The "Strong Trot" (or "Trot On") should have a clear increase in speed and lengthening of stride from the working trot. The rear feet should land ahead of the prints of the front feet. Do not make the mistake of thinking this is a queue to begin racing around the ring, as the judge will penalize excessive speed. A light rein contact (the same as with the working trot) should be maintained. An obvious death grip on the reins will not win the competitor any points from the judge. The horse should be just as much of a pleasure to drive at the Strong Trot as he is at the Working Trot.

The "Walk" is probably the most difficult gait for competitors to understand. Remember, this is a "Working" class not a "Strolling" class. The horse should walk not just stroll along. Perhaps a clearer description of this gait could be "working walk". Again, the horse should be calm and forward, but not rushed nor should there be any evidence that the driver is holding him back. As the ADS Handbook states, "the pace should be even and determined.".

The "Halt" should not be abrupt. The competitor should bring the horse to a smooth, straight and complete halt without hauling in on the reins. The halt should be pretty to watch and the horse should calmly accept it. While at the halt, the horse should stand quietly and square with his attention towards the driver, calmly awaiting his next instruction. The driver should not be merely sitting there with the reins sitting loosely in the lap. Light bit contact should be maintained at the halt keeping the horse aware that he will be expected to move off at any moment. Do not allow the horse to fall asleep at the halt. Let him know you are about ready to tell him something and you expect him to respond.

Driving the Class

The entire class will be worked in one direction around the ring at all four gaits and the halt, and then competitors will be asked to "reverse on the diagonal" (generally at the direction of the Ringmaster, so watch for this direction) and worked in the opposite direction the same as the first (although the gaits may be called for in a different order). "Reverse on the Diagonal" simply means the Ringmaster will select a particular competitor to begin, and the rest of the competitors will follow, as they cross the center of the ring from one corner to another thus changing the direction of the class. This is usually done at the walk, but may also be done at the trot. If it is done at the walk, remember, no strolling across the diagonal! Once in a while if the class has only three or four competitors, they will be asked to "Reverse at Will". This means that the competitor may change direction simply by turning around, using a small circle.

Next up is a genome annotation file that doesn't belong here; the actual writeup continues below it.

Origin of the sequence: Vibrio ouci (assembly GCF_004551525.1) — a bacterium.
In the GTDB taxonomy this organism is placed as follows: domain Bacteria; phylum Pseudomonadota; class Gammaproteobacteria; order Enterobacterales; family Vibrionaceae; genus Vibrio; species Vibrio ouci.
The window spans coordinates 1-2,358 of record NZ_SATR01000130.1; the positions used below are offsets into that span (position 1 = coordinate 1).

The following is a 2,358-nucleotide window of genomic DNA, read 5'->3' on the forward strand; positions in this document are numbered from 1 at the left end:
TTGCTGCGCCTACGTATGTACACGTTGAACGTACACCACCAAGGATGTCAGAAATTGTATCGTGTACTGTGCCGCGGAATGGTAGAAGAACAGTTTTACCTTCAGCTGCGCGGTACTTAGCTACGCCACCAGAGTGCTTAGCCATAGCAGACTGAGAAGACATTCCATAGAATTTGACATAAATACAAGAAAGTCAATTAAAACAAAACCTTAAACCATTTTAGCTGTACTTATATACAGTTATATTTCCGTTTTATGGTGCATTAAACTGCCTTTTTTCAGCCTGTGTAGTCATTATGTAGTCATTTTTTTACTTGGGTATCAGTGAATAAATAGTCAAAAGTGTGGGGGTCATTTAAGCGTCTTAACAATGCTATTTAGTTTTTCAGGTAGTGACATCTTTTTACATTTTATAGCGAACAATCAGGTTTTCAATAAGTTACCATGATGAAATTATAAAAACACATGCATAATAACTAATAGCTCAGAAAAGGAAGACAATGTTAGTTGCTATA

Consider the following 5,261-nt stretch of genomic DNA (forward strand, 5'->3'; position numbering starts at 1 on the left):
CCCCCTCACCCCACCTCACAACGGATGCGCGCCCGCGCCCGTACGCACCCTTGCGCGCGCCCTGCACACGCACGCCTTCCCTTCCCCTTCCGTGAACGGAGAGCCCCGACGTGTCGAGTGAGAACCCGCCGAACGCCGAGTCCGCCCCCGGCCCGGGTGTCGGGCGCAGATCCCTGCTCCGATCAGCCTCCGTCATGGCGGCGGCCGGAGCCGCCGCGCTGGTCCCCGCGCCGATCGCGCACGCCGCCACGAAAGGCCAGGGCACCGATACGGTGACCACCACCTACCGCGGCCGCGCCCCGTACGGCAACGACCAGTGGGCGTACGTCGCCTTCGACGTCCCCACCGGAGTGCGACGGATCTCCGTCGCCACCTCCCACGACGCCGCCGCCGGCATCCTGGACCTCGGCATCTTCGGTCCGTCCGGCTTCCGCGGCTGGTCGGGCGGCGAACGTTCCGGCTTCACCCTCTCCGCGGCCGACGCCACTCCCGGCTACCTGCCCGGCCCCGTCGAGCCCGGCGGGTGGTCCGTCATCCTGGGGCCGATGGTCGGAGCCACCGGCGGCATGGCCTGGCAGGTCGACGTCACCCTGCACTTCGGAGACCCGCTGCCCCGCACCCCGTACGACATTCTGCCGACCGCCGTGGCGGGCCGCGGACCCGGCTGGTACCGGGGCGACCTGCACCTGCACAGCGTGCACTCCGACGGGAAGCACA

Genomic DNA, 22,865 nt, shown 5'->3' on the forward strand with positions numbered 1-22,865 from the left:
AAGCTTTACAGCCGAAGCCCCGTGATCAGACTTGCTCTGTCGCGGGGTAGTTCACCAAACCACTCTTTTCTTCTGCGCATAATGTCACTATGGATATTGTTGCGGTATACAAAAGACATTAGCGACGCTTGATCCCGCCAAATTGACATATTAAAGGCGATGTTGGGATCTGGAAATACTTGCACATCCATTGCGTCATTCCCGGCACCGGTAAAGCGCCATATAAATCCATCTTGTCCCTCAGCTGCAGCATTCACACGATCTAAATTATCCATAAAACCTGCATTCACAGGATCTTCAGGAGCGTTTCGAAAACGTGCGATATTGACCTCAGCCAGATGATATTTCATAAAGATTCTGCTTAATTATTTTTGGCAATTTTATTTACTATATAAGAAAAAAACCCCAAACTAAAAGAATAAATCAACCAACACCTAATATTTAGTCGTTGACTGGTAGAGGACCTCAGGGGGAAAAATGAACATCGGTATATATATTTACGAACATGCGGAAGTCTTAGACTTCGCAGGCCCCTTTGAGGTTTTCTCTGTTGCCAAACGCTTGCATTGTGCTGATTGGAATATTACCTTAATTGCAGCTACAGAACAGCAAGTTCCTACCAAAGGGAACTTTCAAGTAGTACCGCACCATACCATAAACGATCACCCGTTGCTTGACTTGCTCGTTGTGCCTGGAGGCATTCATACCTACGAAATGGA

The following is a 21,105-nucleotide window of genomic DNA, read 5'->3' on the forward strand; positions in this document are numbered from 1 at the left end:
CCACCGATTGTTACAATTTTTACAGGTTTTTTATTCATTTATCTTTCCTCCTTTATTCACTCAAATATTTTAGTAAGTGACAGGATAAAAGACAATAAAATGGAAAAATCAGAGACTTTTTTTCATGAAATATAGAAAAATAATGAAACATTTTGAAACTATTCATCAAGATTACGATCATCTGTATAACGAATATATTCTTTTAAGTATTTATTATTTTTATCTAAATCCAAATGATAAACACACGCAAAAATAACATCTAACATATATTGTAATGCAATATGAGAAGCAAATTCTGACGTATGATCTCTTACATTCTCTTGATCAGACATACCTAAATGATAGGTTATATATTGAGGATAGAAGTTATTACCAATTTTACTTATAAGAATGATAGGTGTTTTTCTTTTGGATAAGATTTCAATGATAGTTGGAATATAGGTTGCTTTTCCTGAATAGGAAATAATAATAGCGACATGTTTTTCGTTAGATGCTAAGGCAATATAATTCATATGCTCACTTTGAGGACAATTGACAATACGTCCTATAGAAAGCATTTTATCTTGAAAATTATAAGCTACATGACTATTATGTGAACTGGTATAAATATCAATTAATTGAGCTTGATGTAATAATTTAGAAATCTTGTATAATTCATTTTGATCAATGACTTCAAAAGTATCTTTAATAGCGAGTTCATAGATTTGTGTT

After the class has been worked in both directions, the class will be "lined-up", again on the direction of the Ringmaster. Be sure to leave yourself plenty of room in the line-up. Cramped line-ups can lead to accidents if a horse decides to act-up. The line-up should be driven in the same fashion as the halt. This is not a place to just relax and have conversation with your neighbors. The class is still being judged. During the line-up, the judge will inspect the individual turnouts for cleanliness and fit, and will individually ask the competitors to "reinback" or back their horse.

The "Reinback" is a two-part movement; i.e., the horse takes at least four steps rearward, then repeats those same steps forward coming back to the original position. Four steps are sufficient, do not back clear across the ring. During the first part of the reinback, the horse should lower his head, tuck in his nose slightly, and move his legs rearward in diagonal pairs. This movement should not be rushed and the horse should perform it willingly, without resistance, moving the carriage rearward in a straight line. Never haul on the reins and try to force the horse to back. If the horse will not back willingly with light contact, nod politely to the judge and go home and practice the reinback until he will. During both parts of the movement, the horse should maintain a calm manner and remain on the bit with light contact.

Ribbons are awarded from the line-up either in ascending or descending order. When all the others have left the ring, it is usually customary for the winner to take a victory lap. Go ahead and show off, you've earned it!

Next issue: Part Two: Reinsmanship and Turnout 12/22/00 written by: Dorothy A. Billington, ADS Pleasure Driving Judge and TD dotbillington@netzero.net